Consider a simple fact; overall, the cost of living has increased consistently over time. Try comparing the cost of buying a house or a car in the fifties, and now today, and you’ll find that the cost of living has gone up in real terms by many, many times.
What this means for Brits is that a pound these days buys you far less than it used to. Put another way, you’d need more money now than you would a few decades ago in order to enjoy the same quality of life. All pretty obvious stuff really (and not especially exciting, frankly) until you consider how this same phenomenon can impact pensions.
The problem, you see, is that if you start to claim a pension at the age of 60, and then live on long into old age, that same fixed amount of money each week will become worth progressively less and less. For those living into their nineties or beyond, the rising cost of living could well have depreciated the value of their pension, making it difficult to live on such a sum.
Oddly, though, this isn’t the same for everyone. Indeed, some UK pensioners benefit from what is known as the “triple lock” rule. This rule, set up by the British government, ensures that pensions actually rise on an annual basis, either in response to the consumer price index, average earnings or 2.5%. Expats whose pension is affected by any one of these three factors will generally see their pension payments increasing as the costs of living do so – making for a more comfortable long-term retirement.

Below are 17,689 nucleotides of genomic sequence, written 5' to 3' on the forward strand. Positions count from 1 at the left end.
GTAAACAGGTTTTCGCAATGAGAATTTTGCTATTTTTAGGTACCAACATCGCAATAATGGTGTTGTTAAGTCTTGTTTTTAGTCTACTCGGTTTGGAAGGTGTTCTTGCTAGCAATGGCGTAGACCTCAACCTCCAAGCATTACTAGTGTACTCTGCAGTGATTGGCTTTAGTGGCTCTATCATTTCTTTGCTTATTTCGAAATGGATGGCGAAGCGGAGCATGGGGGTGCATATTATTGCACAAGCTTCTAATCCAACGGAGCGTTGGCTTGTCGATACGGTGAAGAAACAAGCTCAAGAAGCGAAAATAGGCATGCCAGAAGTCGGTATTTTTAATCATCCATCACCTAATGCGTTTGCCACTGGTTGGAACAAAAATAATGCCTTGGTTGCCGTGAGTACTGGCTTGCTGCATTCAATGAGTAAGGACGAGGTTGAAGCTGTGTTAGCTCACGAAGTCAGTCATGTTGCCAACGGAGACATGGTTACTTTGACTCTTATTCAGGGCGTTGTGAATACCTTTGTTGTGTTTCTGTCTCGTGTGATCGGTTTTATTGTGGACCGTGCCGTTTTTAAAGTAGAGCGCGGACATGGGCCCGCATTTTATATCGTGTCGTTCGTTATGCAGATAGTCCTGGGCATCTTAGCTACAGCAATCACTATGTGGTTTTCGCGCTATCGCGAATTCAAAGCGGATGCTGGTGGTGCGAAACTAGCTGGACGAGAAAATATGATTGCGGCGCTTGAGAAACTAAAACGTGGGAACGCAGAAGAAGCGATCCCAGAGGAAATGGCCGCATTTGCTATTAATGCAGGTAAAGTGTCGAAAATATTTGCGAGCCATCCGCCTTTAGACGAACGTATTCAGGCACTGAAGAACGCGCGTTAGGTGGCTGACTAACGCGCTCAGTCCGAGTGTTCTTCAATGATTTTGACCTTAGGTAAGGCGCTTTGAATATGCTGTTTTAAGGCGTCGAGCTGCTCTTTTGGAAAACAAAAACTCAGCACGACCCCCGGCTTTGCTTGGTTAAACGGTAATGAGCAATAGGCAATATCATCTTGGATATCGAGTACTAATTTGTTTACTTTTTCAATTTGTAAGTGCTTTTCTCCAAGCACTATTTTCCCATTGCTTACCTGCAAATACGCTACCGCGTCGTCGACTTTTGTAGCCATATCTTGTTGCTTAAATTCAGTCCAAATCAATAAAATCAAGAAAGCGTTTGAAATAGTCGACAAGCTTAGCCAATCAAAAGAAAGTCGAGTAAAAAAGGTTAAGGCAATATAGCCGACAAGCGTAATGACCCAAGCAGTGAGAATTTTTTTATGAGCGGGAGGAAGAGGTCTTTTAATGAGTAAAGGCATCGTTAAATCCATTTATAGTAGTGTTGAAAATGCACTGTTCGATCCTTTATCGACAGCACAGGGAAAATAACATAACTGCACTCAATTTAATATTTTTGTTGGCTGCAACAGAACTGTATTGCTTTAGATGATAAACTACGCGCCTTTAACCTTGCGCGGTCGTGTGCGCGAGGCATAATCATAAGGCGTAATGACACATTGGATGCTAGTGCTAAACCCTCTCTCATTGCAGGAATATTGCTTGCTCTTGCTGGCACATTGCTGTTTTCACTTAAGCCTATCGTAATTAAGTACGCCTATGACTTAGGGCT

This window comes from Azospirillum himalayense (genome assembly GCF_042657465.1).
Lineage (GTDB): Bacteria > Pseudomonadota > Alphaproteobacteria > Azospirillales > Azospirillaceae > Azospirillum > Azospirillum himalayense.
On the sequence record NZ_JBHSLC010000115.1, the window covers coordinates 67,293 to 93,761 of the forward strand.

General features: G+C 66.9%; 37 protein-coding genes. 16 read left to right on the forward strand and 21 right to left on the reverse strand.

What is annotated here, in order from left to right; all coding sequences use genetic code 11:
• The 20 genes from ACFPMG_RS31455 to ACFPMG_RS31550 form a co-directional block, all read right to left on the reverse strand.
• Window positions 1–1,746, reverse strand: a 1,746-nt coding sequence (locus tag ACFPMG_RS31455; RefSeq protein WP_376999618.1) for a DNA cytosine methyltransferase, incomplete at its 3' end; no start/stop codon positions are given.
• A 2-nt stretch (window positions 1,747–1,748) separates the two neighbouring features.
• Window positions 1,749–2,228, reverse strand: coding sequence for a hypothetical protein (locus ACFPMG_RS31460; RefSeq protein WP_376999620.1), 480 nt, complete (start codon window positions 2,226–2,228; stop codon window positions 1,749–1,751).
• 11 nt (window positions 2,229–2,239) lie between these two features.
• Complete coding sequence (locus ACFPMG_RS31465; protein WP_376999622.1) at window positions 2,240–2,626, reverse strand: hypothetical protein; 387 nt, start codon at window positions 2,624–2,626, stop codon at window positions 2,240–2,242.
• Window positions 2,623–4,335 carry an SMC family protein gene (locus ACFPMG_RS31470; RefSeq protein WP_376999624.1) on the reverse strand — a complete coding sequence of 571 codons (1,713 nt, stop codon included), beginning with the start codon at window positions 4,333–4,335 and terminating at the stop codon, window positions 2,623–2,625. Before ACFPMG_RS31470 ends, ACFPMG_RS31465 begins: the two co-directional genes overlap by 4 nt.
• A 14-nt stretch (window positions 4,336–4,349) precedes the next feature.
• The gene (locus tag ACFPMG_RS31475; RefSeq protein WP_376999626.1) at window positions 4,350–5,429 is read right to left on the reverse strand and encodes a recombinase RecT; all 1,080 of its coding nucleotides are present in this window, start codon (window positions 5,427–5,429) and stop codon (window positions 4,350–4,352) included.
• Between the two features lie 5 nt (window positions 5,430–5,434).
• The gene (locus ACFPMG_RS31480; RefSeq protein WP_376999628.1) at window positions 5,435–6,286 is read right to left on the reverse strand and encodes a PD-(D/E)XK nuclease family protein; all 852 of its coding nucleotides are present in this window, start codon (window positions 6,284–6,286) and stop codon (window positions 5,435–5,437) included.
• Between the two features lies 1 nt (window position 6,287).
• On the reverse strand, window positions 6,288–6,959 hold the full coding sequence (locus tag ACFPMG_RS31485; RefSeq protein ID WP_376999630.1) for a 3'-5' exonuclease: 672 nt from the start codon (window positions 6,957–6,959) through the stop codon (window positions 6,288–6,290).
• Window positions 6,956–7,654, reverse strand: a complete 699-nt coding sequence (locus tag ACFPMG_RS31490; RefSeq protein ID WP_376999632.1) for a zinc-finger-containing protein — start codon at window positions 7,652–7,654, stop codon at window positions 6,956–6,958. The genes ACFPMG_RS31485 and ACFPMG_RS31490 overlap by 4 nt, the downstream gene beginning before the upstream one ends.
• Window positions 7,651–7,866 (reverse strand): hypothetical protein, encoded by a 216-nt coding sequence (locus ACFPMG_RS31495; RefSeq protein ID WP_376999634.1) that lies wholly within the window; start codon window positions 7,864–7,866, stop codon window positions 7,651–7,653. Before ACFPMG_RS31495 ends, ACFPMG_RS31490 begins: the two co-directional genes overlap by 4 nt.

The question is really how you become one of these beneficiaries, in order to ensure you’re not missing out on thousands of pounds each year which could rightfully be yours. And the answer? Well, it all depends on what country to retire to…
According to figures produced by the DWP in Britain, approximately half of all pensions for expats are “frozen” on account of these individuals living in a country where index-linked payments are not recognised. In cases where these payments are not reciprocal, pensioners simply have to rely on the same fixed sum of money each month.
Possibly even more worryingly, a number of the most popular retirement destinations for British expats are in the “no” camp – meaning that pensioners living in these countries will by default be missing out on potential income in their twilight years.
Among those countries not to recognise index-linked payments are Canada, New Zealand and South Africa. Worse, the number one retirement destination among Brits – Australia – also sits firmly in the “no” camp.
So what is to be done? Largely, this is a governmental matter that few of us as individuals can affect. That said, the only real protection one has is to ensure that you choose an indexed country as your retirement destination. There are, fortunately, plenty of options; among them the USA, Spain and France.